Kansas City's Bruce Dal Canton has a new knuckler this season and, ingrate that he is, he flipped a 9-0 helping of knuckles at the team of the man who helped him with the pitch, Chicago. " Wilbur Wood told me to cut my fingernails square, not round," Dal Canton revealed. The game was on national television. In KC's previous network TV appearance this year Dal Canton beat Baltimore 9-1. When the Royals appeared on the tube once again, last Saturday, Nelson Briles was the KC pitcher, and he kept the streak going with a 5-3 win over Boston. It was Briles' first victory in the American League.
Texas dropped back into a third-place tie by losing three straight, but Ranger Shortstop Toby Harrah hit his ninth home run in 16 games—nearly half his team's homer production for the period. Chicago, only 4-4 for the week, also had an enterprising hitter. Bill Melton, who had been in a slump most of the season, went nine for 12 in three games against the Royals, hit three home runs and raised his average from .199 to .225. Said Melton, who homered again on Saturday against Detroit, "I was in a slump so long it was like the Sox were playing with eight guys instead of nine."
While Minnesota was deep in fifth place, the Twins at least could applaud the progress of Outfielder Larry Hisle (whom Owner Calvin Griffith tried to trade last winter). Hisle got his sixth game-winning hit of the season—a home run—and ripped four hits the next day, including another homer, in a 6-4 win at Milwaukee.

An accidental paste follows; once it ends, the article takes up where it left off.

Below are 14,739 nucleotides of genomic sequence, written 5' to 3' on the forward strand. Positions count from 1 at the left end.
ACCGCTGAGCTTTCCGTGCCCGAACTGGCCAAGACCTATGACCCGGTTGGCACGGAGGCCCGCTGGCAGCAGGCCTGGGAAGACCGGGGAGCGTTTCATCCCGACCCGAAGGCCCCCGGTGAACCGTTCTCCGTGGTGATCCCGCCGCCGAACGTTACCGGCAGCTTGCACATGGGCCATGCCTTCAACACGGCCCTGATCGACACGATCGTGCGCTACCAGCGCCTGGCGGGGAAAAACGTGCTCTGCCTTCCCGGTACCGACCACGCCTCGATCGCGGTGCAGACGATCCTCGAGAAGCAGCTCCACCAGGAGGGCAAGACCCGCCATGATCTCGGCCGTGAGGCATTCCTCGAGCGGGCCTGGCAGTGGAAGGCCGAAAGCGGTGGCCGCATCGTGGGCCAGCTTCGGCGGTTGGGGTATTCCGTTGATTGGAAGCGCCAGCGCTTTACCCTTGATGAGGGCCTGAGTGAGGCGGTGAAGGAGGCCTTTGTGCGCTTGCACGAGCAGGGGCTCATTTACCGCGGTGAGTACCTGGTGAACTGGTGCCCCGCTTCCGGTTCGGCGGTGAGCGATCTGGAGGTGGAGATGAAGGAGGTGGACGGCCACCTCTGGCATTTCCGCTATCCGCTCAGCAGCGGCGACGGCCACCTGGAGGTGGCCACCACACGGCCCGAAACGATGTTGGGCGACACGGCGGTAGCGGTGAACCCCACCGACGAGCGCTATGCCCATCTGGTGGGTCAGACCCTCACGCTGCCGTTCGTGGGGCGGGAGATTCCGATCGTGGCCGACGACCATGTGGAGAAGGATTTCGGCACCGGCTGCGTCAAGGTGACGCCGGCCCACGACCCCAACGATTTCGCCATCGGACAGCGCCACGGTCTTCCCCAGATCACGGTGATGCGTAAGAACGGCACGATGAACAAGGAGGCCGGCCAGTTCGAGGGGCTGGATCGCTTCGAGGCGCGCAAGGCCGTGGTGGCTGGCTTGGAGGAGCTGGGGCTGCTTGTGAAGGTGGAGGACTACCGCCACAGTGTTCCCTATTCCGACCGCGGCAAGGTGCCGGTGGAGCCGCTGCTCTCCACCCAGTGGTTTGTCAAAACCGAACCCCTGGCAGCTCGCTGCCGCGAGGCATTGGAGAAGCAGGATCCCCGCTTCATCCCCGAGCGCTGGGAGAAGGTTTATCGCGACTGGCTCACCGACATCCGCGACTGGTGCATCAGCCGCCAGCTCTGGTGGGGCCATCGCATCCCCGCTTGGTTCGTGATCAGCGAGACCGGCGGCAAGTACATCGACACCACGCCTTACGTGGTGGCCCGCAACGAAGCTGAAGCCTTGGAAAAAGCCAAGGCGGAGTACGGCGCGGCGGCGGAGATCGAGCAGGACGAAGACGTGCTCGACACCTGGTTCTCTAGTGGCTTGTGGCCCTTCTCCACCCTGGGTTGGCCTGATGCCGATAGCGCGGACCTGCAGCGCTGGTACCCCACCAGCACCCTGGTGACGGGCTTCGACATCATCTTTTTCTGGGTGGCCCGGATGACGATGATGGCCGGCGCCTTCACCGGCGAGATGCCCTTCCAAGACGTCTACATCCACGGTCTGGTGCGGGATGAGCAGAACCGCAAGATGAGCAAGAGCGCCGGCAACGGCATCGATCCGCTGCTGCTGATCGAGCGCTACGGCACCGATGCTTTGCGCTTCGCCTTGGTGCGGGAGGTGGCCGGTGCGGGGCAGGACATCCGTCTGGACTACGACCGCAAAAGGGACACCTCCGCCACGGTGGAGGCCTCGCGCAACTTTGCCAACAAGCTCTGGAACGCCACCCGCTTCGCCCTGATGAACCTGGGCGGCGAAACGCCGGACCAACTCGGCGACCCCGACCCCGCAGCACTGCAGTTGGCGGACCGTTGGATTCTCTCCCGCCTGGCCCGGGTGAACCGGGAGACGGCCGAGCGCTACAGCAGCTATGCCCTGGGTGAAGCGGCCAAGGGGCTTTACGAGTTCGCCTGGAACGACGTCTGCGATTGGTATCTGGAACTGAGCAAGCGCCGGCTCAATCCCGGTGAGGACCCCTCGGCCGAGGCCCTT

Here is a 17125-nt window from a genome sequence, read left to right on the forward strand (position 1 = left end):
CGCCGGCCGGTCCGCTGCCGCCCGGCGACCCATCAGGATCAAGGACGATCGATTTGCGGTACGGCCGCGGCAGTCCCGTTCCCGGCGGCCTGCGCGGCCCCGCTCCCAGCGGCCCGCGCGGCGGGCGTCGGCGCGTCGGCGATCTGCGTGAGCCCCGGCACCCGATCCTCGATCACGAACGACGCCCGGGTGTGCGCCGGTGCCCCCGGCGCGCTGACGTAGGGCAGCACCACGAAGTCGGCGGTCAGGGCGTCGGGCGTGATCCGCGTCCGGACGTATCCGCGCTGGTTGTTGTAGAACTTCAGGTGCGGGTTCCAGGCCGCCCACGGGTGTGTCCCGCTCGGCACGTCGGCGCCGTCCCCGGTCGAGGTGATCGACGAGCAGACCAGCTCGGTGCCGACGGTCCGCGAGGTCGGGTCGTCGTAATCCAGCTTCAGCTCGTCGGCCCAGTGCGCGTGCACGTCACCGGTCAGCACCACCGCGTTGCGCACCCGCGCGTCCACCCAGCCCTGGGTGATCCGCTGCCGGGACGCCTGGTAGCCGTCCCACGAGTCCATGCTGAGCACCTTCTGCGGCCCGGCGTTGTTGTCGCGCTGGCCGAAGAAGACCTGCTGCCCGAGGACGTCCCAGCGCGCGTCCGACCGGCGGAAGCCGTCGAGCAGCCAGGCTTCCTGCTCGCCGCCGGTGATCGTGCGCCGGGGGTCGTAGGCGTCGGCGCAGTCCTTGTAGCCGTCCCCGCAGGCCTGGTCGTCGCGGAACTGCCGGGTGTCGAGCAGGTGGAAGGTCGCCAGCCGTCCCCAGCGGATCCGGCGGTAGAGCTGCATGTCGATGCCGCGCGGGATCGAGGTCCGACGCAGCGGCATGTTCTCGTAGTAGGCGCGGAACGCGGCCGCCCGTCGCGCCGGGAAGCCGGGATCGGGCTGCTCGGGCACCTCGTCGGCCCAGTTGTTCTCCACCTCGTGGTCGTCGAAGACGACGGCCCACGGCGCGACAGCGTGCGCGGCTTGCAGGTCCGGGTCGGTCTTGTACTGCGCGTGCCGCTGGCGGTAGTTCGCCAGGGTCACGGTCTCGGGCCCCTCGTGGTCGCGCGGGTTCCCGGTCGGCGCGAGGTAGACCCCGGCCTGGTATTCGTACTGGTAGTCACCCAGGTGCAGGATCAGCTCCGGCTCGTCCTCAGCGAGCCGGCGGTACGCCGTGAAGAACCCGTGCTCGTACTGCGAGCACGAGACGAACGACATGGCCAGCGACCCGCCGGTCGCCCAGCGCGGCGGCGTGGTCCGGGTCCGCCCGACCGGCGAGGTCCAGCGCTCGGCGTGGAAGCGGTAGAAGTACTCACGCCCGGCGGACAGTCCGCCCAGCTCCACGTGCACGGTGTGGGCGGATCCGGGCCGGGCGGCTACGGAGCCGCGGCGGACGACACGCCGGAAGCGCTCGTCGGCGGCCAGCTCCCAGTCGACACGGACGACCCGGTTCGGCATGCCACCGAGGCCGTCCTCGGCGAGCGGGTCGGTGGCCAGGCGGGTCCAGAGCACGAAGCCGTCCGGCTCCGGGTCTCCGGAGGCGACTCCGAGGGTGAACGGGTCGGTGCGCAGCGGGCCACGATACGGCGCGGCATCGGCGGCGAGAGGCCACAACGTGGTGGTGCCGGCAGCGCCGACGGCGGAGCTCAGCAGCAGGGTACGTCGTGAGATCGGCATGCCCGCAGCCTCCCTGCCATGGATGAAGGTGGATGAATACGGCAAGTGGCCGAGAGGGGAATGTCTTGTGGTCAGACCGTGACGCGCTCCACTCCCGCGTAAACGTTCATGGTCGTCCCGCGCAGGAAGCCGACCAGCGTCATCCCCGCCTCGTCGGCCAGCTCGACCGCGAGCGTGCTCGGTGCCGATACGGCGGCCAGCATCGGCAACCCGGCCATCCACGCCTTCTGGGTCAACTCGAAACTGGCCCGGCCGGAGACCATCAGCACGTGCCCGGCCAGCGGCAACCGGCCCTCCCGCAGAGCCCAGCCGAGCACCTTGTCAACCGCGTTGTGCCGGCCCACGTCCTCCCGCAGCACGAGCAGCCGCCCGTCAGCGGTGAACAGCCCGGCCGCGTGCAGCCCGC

OAK 46-36 KC 40-38 TEX 41-41 CHI 39-40 MINN 35-46 CAL 32-51
Relishing the outcome of the Boston-Baltimore slugfest (page 24), Cleveland slipped past the Red Sox into the lead. The Indians had won 11 of their last 13, thanks to the bat of Centerfielder George Hendrick and the phenomenal arm of Gaylord Perry. Among other deeds, Hendrick spoiled a Nolan Ryan no-hitter-in-progress with his 15th homer of the season. Hendrick is batting .304, has 44 RBIs and has scored 41 runs. Perry won his 15th straight. As former Indian owner Bill Veeck said, "Never has a club or a town owed so much to one pitcher." Said Perry, "There is more pressure each game, but I pitch better under pressure." Brother Jim wasn't doing so badly either, defeating Milwaukee to even his record at 7-7.
Detroit won five of eight and moved into a third-place tie with Baltimore as Gates Brown fattened his league record for pinch hits to 91 and set a new AL mark for pinch home runs: 13. Another Tiger was getting record-conscious, the record being most games won, single season, by a reliever. Reliever John Hiller won his 11th, putting him even in victories with L.A.'s redoubtable Mike Marshall. Their target is ElRoy Face's mark of 18, set in 1959.
The Brewers were Cleveland's favorite patsies, losing four of five to the Indians. The Yankees had a turnabout week—losing their seventh straight, then winning three in a row—and on one night you might have mistaken them for the Bombers of yore. Indeed, genuine Bombers were present for an Old-timers evening in Texas: DiMaggio, Mantle, Bauer. Thus inspired, the 1974 Yankees slammed 11 hits and won 9-3.
CLEV 44-35 BOS 43-36 BALT 42-37 DET 43-38 MIL 39-40 NY 38-42